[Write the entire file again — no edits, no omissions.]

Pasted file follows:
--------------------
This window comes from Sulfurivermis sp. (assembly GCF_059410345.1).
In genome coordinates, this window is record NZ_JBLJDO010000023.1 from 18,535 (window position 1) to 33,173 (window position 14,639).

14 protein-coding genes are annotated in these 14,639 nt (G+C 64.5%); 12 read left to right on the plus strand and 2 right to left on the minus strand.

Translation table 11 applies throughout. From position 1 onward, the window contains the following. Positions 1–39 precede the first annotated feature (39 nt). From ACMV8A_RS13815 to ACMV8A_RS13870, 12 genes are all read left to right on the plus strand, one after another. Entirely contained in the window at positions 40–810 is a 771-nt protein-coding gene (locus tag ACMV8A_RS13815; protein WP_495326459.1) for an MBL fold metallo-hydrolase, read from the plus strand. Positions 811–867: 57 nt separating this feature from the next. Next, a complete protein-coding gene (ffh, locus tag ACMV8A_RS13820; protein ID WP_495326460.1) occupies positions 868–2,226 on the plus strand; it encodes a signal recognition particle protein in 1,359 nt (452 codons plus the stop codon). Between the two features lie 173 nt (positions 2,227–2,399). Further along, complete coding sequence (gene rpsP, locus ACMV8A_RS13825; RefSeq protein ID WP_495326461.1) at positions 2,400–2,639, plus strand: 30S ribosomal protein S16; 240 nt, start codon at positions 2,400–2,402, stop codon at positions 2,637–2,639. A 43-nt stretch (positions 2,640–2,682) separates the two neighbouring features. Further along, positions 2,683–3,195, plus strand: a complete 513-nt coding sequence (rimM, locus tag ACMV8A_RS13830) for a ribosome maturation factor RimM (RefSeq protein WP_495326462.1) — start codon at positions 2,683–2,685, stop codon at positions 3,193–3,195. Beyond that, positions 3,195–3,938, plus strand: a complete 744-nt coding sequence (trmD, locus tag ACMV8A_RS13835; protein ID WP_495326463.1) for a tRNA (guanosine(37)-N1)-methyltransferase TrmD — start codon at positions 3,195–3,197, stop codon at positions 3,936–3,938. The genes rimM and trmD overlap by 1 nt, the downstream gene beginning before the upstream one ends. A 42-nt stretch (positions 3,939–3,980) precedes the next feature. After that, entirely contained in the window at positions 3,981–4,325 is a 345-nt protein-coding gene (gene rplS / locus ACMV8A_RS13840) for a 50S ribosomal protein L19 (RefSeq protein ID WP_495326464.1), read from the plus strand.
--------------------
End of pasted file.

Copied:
This window comes from Sulfurivermis sp. (assembly GCF_059410345.1).
In genome coordinates, this window is record NZ_JBLJDO010000023.1 from 18,535 (window position 1) to 33,173 (window position 14,639).

14 protein-coding genes are annotated in these 14,639 nt (G+C 64.5%); 12 read left to right on the plus strand and 2 right to left on the minus strand.

Translation table 11 applies throughout. From position 1 onward, the window contains the following. Positions 1–39 precede the first annotated feature (39 nt). From ACMV8A_RS13815 to ACMV8A_RS13870, 12 genes are all read left to right on the plus strand, one after another. Entirely contained in the window at positions 40–810 is a 771-nt protein-coding gene (locus tag ACMV8A_RS13815; protein WP_495326459.1) for an MBL fold metallo-hydrolase, read from the plus strand. Positions 811–867: 57 nt separating this feature from the next. Next, a complete protein-coding gene (ffh, locus tag ACMV8A_RS13820; protein ID WP_495326460.1) occupies positions 868–2,226 on the plus strand; it encodes a signal recognition particle protein in 1,359 nt (452 codons plus the stop codon). Between the two features lie 173 nt (positions 2,227–2,399). Further along, complete coding sequence (gene rpsP, locus ACMV8A_RS13825; RefSeq protein ID WP_495326461.1) at positions 2,400–2,639, plus strand: 30S ribosomal protein S16; 240 nt, start codon at positions 2,400–2,402, stop codon at positions 2,637–2,639. A 43-nt stretch (positions 2,640–2,682) separates the two neighbouring features. Further along, positions 2,683–3,195, plus strand: a complete 513-nt coding sequence (rimM, locus tag ACMV8A_RS13830) for a ribosome maturation factor RimM (RefSeq protein WP_495326462.1) — start codon at positions 2,683–2,685, stop codon at positions 3,193–3,195. Beyond that, positions 3,195–3,938, plus strand: a complete 744-nt coding sequence (trmD, locus tag ACMV8A_RS13835; protein ID WP_495326463.1) for a tRNA (guanosine(37)-N1)-methyltransferase TrmD — start codon at positions 3,195–3,197, stop codon at positions 3,936–3,938. The genes rimM and trmD overlap by 1 nt, the downstream gene beginning before the upstream one ends. A 42-nt stretch (positions 3,939–3,980) precedes the next feature. After that, entirely contained in the window at positions 3,981–4,325 is a 345-nt protein-coding gene (gene rplS / locus ACMV8A_RS13840) for a 50S ribosomal protein L19 (RefSeq protein ID WP_495326464.1), read from the plus strand.